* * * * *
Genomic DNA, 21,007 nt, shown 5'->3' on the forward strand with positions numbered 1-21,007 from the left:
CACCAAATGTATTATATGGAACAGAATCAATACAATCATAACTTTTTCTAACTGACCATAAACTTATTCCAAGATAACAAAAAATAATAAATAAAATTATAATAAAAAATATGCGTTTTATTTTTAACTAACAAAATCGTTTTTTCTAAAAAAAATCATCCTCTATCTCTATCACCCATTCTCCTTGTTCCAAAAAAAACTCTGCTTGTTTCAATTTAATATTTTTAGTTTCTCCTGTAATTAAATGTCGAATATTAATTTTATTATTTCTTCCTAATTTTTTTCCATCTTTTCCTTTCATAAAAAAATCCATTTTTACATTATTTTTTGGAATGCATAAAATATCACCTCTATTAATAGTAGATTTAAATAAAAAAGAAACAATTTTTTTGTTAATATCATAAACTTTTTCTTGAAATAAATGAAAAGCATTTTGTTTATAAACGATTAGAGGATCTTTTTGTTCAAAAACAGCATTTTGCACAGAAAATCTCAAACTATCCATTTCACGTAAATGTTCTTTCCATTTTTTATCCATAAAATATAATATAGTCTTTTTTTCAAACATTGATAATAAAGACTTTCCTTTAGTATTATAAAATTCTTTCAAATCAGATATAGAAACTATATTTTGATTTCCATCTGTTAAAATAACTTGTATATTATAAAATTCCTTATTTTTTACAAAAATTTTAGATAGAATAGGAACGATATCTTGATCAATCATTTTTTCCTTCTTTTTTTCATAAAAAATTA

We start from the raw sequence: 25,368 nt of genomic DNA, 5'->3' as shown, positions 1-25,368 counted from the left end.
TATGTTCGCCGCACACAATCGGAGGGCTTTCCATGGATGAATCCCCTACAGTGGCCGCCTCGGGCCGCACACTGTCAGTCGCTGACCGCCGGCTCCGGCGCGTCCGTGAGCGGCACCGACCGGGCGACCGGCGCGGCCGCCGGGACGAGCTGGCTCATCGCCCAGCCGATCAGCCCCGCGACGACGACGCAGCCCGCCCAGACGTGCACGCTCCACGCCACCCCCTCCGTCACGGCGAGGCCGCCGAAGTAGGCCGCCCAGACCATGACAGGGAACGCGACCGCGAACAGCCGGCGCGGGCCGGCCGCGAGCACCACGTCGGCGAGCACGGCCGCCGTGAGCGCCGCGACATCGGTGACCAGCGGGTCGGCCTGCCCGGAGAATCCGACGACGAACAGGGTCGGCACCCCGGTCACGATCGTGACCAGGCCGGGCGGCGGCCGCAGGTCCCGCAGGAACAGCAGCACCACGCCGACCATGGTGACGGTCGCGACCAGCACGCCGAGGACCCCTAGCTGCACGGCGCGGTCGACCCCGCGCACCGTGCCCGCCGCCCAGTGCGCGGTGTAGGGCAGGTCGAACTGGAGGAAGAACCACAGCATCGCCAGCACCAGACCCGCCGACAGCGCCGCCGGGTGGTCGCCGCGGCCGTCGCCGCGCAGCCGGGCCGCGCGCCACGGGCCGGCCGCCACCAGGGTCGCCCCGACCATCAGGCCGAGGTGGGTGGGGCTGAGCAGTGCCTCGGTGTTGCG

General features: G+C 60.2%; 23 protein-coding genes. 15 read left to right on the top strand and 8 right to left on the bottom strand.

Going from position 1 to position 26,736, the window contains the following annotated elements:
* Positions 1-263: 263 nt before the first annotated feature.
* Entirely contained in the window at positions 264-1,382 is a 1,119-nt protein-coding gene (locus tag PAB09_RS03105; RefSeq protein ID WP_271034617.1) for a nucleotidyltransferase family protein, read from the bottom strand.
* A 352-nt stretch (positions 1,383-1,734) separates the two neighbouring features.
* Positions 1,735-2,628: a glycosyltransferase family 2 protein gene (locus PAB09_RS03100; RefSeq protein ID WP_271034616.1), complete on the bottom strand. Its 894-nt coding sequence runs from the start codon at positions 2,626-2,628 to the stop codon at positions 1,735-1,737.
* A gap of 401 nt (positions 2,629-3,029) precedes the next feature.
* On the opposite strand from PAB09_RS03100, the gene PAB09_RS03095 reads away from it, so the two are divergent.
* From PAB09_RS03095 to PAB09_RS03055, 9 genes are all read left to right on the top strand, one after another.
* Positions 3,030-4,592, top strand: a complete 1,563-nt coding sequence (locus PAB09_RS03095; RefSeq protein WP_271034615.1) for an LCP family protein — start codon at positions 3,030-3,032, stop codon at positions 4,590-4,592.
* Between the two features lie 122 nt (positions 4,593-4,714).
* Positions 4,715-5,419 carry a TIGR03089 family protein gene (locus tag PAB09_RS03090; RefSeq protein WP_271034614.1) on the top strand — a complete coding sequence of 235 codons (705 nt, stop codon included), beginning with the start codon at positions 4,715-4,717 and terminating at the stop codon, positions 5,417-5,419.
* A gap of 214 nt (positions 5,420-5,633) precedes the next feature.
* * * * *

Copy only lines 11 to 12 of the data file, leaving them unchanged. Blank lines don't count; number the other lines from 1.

* A gap of 401 nt (positions 2,629-3,029) precedes the next feature.
* On the opposite strand from PAB09_RS03100, the gene PAB09_RS03095 reads away from it, so the two are divergent.